The Hidden Costs of CFLs

The Hidden Costs of CFLs

Will there be a price to pay for the increased residential use of electronic ballasts with low power factor ratings?

Mandates in the Energy Independence and Security Act of 2007 call for lamps that use 25% to 30% less energy by 2014 and 70% less energy by 2020 — ostensibly putting the incandescent bulb out to pasture. With light-emitting diode (LED) technology still out of reach for the average consumer, this essentially paves the way for compact fluorescent lamp (CFL) products.

Already, many electric utilities have launched rebate programs offering free or low-cost CFLs to their customers. In addition, high-profile campaigns and higher energy costs have piqued consumer interest in energy efficiency and green products for their homes, resulting in increased sales of CFLs from big-box stores. The majority of bulbs being used to replace incandescent lamps are electronically ballasted, screw-base CFLs. Although some of the programs offering these types of bulbs require purchase of power factor-corrected bulbs to be eligible for rebates and other incentives, many do not.

CFLs can replace incandescent lamps roughly three to four times their wattage, saving up to 75% of the initial lighting energy, according to the U.S. Department of Energy (DOE). Yet, incandescent lamps use power as it is supplied by the electric utility, whereas electronically ballasted, screw-base CFLs must contain circuitry that corrects for poor power factor and total harmonic distortion (THD) ratings. When uncorrected, CFLs draw currents in bursts, altering the electricity that flows through them and increasing line losses on the electric utility network, which can cause transformers and cables to burn out more quickly. This has led to several recent studies that claim any efficiency gained through the use of electronically ballasted, screw-base CFLs with low power factor ratings and high THD percentages is lost in the transportation of power that runs through them. Some argue that electric utilities may begin charging residential customers fees to compensate for expensive corrective measures required to combat the problem and the additional generation resources required.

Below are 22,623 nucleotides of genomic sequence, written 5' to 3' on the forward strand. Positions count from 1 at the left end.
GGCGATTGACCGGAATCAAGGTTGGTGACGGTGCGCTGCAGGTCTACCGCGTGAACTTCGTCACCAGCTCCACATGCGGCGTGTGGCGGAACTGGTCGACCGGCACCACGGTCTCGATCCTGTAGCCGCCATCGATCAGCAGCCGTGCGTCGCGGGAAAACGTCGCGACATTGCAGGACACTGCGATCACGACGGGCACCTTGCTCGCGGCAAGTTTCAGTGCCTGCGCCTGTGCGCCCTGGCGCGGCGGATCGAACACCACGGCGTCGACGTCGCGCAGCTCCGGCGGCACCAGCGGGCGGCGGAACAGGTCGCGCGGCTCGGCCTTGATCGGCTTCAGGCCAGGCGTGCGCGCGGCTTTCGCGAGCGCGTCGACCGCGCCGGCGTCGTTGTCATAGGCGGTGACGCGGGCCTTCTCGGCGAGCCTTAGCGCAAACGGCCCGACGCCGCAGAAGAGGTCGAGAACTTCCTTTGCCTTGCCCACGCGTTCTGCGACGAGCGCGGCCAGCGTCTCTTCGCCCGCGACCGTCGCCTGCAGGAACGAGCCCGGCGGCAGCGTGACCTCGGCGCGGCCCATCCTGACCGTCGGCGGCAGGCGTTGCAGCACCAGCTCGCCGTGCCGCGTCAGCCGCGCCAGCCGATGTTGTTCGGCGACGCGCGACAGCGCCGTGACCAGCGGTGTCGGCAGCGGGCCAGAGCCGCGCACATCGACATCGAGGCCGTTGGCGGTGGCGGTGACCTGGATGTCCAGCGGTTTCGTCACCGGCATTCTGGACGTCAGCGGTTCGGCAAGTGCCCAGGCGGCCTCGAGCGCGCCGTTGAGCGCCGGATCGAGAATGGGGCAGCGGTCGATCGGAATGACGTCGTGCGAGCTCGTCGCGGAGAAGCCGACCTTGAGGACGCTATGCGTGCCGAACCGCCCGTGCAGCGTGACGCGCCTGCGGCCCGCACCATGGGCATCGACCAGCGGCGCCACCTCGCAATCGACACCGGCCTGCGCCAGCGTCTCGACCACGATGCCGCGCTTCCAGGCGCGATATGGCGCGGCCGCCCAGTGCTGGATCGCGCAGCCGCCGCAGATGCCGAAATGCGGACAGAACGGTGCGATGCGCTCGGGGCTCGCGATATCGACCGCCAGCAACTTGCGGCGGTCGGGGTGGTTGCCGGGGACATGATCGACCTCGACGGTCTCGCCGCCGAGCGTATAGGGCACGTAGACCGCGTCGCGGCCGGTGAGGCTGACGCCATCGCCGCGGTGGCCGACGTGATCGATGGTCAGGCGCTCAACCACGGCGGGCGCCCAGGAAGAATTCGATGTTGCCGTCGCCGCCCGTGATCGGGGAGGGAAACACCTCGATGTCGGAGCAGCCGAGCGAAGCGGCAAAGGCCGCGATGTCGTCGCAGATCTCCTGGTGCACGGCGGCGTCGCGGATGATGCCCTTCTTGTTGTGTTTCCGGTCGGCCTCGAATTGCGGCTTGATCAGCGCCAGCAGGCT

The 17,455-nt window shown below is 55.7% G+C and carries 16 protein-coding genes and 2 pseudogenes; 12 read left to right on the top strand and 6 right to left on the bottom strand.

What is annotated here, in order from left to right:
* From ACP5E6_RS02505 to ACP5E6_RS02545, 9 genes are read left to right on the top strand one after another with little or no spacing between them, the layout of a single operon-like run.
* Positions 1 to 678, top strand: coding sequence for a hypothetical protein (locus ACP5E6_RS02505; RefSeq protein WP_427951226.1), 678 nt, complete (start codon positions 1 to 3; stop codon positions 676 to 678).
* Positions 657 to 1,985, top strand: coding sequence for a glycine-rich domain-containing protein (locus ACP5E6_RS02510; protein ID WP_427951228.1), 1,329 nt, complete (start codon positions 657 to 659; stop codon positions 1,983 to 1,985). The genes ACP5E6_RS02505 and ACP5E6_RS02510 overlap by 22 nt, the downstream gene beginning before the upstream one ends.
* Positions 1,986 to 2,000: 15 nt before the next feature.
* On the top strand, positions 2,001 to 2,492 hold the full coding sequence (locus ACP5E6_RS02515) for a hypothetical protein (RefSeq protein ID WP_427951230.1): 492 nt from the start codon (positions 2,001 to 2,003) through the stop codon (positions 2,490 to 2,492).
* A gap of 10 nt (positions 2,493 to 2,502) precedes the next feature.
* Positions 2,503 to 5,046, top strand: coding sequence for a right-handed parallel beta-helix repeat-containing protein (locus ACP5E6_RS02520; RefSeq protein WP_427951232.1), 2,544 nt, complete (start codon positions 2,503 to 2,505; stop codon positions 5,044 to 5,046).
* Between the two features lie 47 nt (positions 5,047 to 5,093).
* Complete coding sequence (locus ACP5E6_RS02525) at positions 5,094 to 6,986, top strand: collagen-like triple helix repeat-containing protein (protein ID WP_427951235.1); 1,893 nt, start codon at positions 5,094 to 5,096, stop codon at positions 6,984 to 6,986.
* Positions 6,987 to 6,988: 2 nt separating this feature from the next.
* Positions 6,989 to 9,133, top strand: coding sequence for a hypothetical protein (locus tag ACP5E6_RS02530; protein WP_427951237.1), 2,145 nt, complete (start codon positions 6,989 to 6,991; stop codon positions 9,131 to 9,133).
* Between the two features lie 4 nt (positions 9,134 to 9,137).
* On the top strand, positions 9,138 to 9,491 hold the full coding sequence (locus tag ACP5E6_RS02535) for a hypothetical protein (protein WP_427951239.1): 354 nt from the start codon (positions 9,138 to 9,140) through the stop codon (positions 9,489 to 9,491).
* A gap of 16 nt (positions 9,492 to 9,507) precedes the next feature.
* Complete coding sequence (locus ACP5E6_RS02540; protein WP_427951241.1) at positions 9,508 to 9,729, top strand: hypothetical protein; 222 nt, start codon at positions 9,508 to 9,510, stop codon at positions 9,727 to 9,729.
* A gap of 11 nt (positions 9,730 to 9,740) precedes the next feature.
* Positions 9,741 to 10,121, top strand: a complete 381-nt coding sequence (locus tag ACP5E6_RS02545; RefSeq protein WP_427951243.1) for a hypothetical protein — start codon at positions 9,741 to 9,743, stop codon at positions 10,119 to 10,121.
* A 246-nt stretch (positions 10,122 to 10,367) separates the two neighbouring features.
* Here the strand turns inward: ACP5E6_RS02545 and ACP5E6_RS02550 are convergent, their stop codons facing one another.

Uncorrected electronically ballasted, screw-base CFLs are not the only cause of non-linear loads from electrical devices in residential applications. Over the last two decades, the shift from simple mechanical devices to more sophisticated home electronics — such as audio and video equipment, personal computers, and microwaves/kitchen appliances — is also responsible for increases in THD to the voltage waveform that electric utilities supply to their residential customers. However, the recent meteoric rise in the popularity of this type of CFL has some industry experts warning against bulb-for-bulb replacement of incandescent lamps, even in the face of proven wattage savings.

Power factor is the ratio of the real power flowing to the load to the apparent power. Power factor ratings range from 0 to 1, with 1 indicating a perfect power factor. When a load draws current that is not “in phase” with the voltage waveform, or draws a current that differs from the sinusoidal waveform provided by the electric utility, the power factor is less than 1. Poor power factor causes inefficiency in the delivery of electricity to the end-user, requiring more energy to compensate for losses on the line. For example, a load with a power factor of 0.5 will require twice as much current as a load with a power factor of 1 for the same amount of usable power.